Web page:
Sage grouse conservation touted in report, boosted in Montana

By Whitney Forman-Cook

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WASHINGTON, July 20, 2015 - USDA's Natural Resources Conservation Service (NRCS) says it's joining the state of Montana in a plan to streamline protections for the greater sage-grouse - a bird currently up for federal endangered species protections.

“We both recognize that while we may not agree on… everything, we do agree on the importance of protecting the bird,” Montana Governor Steve Bullock said at today's signing of a memorandum of understanding (MOU) between his state and NRCS.

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The MOU provides a framework for streamlining cooperative conservation efforts on privately owned, working ranchlands, Bullock said, by promoting voluntary and incentive-based conservation practices and strategically aligning public and private resources and priorities.

NRCS also released a report - Sage Grouse Initiative: Success on the Range - that details the conservation efforts the agency and its 1,129 ranching partners - together dubbed the Sage Grouse Initiative (SGI) - have implemented on private lands across the bird's 11-state range in the West since 2010.

According to the report, the collaboration has conserved 4.4 million acres - about 6,000 square miles - of sage grouse habitat. About 360,000 acres of private ranchland have been put into long-term conservation easements and 14,000 acres have been restored through the removal of invasive juniper trees.

The initiative itself is “completely unprecedented,” NRCS Chief Jason Weller said today at a roundtable discussion with ranchers in Montana's state capital, Helena. The report is “not just a retrospective, but a prospective” on what's to come in sage grouse conservation, he said.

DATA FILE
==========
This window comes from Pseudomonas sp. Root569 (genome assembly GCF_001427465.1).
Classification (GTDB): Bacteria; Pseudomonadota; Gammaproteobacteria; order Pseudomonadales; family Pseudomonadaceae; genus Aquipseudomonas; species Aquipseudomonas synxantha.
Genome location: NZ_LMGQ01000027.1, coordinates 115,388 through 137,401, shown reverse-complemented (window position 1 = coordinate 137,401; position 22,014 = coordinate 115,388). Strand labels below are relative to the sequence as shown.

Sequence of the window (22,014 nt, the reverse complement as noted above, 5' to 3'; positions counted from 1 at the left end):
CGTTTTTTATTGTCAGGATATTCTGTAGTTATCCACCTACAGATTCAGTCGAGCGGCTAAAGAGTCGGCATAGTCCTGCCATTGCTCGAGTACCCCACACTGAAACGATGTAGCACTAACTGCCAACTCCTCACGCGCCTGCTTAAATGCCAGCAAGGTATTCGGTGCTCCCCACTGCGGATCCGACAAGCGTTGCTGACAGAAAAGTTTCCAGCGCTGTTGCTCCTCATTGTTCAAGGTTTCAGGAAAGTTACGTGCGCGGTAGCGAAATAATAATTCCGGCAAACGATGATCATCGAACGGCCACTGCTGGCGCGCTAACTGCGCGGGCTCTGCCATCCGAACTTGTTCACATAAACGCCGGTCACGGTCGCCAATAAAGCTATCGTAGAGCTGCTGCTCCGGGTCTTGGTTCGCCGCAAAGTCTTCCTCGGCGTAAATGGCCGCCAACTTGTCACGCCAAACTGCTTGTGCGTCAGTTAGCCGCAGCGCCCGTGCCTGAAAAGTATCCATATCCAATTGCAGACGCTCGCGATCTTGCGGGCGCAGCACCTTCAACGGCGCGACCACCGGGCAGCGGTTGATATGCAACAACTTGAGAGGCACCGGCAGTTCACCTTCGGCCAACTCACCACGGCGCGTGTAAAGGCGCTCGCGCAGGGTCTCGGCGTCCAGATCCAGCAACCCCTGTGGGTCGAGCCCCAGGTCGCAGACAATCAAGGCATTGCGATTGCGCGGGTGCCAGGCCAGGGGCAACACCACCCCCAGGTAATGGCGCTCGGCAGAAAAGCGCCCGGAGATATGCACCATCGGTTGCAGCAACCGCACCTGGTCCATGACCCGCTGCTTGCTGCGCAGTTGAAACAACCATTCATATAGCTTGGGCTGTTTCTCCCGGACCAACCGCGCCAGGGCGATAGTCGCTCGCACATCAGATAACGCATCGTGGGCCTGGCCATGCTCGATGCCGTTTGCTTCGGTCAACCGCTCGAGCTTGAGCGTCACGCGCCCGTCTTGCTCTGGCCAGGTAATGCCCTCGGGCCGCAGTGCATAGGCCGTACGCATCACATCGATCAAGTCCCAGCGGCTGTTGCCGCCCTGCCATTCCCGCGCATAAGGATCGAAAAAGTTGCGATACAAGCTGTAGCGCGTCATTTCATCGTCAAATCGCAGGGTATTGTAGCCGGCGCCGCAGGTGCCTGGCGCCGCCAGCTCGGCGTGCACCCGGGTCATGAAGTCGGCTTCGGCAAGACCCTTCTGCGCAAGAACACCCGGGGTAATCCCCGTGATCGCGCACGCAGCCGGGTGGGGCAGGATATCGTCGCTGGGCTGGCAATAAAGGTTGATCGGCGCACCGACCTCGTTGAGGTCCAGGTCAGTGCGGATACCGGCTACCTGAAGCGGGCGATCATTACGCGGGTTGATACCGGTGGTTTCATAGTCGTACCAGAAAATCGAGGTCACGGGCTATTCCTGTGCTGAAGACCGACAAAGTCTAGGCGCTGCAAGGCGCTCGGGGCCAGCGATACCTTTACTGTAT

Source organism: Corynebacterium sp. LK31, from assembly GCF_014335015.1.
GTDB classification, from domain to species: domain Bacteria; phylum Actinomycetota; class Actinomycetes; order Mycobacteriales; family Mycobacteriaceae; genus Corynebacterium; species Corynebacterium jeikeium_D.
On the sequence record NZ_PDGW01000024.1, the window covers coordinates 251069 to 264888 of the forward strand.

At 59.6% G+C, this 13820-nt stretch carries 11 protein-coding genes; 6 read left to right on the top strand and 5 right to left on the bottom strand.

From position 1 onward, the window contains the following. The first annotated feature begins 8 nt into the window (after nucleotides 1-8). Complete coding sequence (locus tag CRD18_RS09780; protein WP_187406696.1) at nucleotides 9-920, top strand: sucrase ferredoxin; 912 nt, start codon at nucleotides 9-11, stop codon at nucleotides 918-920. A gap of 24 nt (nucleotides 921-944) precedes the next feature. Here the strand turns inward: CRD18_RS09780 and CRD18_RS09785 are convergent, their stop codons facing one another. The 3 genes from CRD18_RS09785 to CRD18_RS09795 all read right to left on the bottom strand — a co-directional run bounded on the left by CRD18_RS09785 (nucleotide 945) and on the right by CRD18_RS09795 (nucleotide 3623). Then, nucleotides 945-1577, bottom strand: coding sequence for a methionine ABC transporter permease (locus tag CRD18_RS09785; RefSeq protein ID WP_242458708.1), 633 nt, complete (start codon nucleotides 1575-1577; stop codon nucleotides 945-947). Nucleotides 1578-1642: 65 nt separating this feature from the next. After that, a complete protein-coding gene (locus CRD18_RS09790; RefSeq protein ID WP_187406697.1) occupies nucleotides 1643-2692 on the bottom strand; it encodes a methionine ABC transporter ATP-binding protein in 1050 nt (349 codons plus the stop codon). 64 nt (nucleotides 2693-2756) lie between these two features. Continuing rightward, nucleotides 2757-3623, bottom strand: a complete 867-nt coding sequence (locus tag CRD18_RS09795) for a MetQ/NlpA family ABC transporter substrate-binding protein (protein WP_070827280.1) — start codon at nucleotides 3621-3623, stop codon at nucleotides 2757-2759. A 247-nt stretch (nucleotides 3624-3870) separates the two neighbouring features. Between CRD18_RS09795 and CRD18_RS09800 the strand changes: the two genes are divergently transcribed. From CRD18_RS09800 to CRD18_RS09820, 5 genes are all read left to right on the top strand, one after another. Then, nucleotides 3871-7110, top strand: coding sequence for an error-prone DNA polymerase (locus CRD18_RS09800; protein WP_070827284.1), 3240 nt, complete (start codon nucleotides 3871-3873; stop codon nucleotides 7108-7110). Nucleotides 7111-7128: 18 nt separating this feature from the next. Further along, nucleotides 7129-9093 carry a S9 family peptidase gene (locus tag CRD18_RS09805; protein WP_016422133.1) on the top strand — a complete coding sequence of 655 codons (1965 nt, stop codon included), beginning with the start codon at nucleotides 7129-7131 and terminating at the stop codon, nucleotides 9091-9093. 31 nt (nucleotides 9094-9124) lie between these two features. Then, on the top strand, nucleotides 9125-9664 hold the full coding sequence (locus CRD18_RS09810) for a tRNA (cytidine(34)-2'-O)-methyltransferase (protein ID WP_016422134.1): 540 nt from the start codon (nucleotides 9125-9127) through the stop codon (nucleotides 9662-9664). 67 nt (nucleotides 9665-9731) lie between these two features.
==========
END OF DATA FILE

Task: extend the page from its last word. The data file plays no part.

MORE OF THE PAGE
SGI is taking action to treat another 22,000 acres in the next three to five years, Weller said, and by 2018, the group projects it will have conserved 8 million acres of sagebrush habitat.

The U.S. Fish and Wildlife Service, the agency charged with making “endangered” or “threatened” species listings under the Endangered Species Act, is set to make a determination on the greater sage-grouse by Sept. 30. Several measures, including pending legislation and policy riders in House appropriations bills, would delay a listing of the bird for years until states have implemented their own conservation management plans.

Cattleman and energy companies, which claim that federal protections for the bird would needlessly interfere with fossil fuel extraction and ranching operations, have also filed lawsuits that could postpone a listing.

Weller said that a listing decision delay would not directly affect his agency's work - the 2014 farm bill has given NRCS authority to invest in SGI, he said - but, “you lose momentum” and a “shared vision” with delays.

Pat O'Toole, a Wyoming rancher who partners with NRCS, said the coalition “has tremendous momentum… already there, but the (possible) listing this fall is probably what is driving people as much as anything.”

According to NRCS, there are 200,000 to 500,000 sage grouse currently spread over 165 million acres. Experts say the population has declined about 30 percent since 1985.  The biggest threats to the bird include habitat fragmentation and the encroachment of invasive conifer species that displace native shrubs and grasses.

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